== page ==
Review: Banksy’s ‘Exit Through The Gift Shop’

Last night I had the opportunity to see the U.S. premiere of the new Banksy film Exit Through The Gift Shop and I have to say that I loved it.

The story is about a French guy living in Los Angeles named Thierry Guetta who started documenting the street art scene in the late 90’s thanks to his cousin, whom you may know as Space Invader. Eventually he was hanging out with all the big guns like Shepard Fairey, Swoon, Ron English, Buff Monster, so on and so forth. But the one guy he couldn’t get a hold of was Banksy, and it became his goal to document him. Soon enough that time came and they did get acquainted, and what’s more, became friends.

Then one day Banksy mentions to Thierry that he should start making his own art and leave his tapes with Banksy. He did both of these things, which is where this movie came from, but Thierry also ended up creating the alter ego Mr. Brainwash. Here in Los Angeles the Mr. Brainwash show was hyped immensely, people lining up around the block to see it. That’s sort of the whole point of the movie, that this guy who documented these amazing artists for years, who never did art himself, was suddenly selling millions of dollars worth of “art” without ever having done anything really.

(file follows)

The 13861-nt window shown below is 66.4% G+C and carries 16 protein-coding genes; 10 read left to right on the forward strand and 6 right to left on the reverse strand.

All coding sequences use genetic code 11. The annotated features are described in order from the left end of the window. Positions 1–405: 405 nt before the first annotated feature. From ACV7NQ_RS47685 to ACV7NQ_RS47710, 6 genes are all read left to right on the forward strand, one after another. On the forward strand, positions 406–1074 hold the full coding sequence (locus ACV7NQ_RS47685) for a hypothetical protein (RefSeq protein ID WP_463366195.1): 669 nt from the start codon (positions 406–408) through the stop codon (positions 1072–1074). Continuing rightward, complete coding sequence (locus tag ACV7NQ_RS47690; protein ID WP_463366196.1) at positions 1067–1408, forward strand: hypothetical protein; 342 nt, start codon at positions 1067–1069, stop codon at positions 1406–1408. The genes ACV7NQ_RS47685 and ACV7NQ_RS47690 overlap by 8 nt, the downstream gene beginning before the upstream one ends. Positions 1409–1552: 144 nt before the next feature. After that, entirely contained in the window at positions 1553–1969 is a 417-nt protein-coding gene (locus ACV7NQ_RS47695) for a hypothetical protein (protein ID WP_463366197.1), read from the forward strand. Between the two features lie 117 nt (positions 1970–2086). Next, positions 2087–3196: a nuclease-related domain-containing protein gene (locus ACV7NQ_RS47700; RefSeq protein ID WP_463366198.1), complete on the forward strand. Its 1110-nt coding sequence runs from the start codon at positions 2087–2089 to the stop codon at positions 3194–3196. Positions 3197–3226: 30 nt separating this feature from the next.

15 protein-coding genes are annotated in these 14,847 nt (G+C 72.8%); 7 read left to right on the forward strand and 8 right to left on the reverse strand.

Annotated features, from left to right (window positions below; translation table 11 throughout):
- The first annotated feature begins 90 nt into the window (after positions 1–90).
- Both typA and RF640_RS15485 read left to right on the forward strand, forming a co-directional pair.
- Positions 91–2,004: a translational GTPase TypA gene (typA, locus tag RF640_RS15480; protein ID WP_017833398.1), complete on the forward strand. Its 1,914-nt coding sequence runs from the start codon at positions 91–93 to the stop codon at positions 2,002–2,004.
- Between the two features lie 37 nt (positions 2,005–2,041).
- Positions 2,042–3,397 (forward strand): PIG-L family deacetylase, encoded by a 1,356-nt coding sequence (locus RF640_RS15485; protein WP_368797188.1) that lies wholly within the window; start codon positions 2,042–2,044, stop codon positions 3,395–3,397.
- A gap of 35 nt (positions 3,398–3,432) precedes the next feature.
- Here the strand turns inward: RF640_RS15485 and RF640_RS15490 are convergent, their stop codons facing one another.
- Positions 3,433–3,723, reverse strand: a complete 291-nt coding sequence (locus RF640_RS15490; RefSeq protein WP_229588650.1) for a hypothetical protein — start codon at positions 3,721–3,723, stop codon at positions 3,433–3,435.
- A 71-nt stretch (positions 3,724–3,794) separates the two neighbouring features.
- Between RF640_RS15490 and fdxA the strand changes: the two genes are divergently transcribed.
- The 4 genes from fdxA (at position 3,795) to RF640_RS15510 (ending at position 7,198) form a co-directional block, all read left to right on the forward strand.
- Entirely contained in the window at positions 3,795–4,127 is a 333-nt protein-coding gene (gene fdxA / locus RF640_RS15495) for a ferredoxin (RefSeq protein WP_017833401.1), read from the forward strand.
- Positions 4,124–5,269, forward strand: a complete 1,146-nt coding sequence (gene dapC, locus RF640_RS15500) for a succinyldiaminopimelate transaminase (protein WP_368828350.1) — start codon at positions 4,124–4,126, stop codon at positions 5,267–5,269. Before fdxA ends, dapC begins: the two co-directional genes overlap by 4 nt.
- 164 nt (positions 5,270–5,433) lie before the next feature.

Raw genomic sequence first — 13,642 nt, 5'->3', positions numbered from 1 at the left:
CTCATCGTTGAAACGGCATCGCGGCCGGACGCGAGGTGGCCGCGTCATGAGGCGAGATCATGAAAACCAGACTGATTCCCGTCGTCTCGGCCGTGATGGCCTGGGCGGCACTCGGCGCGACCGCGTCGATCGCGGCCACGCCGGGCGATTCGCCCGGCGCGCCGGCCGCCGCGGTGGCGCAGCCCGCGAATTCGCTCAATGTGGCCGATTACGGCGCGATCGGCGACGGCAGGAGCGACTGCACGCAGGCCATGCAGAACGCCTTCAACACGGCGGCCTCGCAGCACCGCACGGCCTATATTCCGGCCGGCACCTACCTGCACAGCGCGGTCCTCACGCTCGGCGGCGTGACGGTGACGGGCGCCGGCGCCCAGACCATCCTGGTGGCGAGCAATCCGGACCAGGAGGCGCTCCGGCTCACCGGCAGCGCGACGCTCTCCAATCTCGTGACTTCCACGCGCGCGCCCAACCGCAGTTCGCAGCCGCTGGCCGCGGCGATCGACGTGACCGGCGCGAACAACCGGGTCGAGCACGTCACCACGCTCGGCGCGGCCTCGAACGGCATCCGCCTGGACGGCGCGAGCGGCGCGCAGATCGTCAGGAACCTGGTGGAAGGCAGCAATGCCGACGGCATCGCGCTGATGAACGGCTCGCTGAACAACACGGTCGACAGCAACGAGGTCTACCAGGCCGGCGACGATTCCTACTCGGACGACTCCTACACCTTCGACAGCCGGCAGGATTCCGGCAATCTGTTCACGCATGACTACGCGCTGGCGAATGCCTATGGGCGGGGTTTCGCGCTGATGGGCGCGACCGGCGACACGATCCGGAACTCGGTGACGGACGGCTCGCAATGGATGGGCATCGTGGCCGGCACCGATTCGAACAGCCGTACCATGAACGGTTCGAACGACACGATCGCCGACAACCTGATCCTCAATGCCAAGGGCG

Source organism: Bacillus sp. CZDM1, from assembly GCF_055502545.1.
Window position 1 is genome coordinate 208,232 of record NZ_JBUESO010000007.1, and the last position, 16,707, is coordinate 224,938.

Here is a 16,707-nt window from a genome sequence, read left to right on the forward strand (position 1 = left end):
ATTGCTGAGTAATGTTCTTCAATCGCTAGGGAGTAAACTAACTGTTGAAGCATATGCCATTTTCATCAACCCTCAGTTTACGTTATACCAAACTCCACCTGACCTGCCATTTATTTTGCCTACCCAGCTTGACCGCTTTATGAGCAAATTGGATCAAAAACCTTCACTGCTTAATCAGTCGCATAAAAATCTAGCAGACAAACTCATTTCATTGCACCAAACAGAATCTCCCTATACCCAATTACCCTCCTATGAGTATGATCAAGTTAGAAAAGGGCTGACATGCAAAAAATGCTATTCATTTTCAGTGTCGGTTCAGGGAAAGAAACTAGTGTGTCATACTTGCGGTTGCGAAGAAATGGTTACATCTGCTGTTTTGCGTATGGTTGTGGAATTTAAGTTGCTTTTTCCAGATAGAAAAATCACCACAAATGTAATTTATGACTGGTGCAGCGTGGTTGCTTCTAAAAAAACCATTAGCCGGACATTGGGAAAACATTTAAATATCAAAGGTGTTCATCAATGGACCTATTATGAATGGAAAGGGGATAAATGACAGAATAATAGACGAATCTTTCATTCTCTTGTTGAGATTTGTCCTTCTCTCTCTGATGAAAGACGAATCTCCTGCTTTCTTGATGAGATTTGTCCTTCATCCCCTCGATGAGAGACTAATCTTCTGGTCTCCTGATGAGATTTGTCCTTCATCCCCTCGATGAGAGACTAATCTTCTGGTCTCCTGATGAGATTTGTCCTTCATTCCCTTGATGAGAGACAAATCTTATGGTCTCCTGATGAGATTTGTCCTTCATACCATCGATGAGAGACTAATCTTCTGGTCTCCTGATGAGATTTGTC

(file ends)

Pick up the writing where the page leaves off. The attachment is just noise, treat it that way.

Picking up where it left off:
To me the movie is split into two acts, the first half is about Thierry, a documentarian who’s footage rivals that of Beautiful Losers, it’s that epic. But then in the second act, because of Banksy’s suggestion, Thierry creates Mr. Brainwash and thus becomes obsessed with himself, no longer concerned with documenting these artists. He starts ripping off basically every major street and pop artist of the last 30 years and puts a huge price tag on all of it. I feel this strategy differs from Banksy because Banksy makes art that’s his based on his point of view, while Mr. Brainwash created art to make money, refinancing his house and spending all his money to make his show happen.

The premiere itself was quite fun and interesting. For example, Banksy paid for the whole thing himself, all the booze, the cars out front, the space, there was no branding anywhere. The celebrities were out in force as well, including Justin Timberlake, Jessica Biel, Pete Wentz, Ashley Simpson, Darryl Hannah, Juliette Lewis and Adrian Brody. I also saw James Mercer and Danger Mouse, the latter I had a very brief conversation with but he was very friendly, so that was fun.

If you have the chance to see this film I’d definitely suggest it. If you understand the street art scene, and I apologize for using a generic and possibly elitist phrase, then you’ll understand why this movie is important, especially in the context of “What is art?”. My favorite line of the movie was something to the effect of, “The joke is on… well, I don’t know who the joke is on. I don’t even know if there is a joke.”

More photos under the cut.


April 13, 2010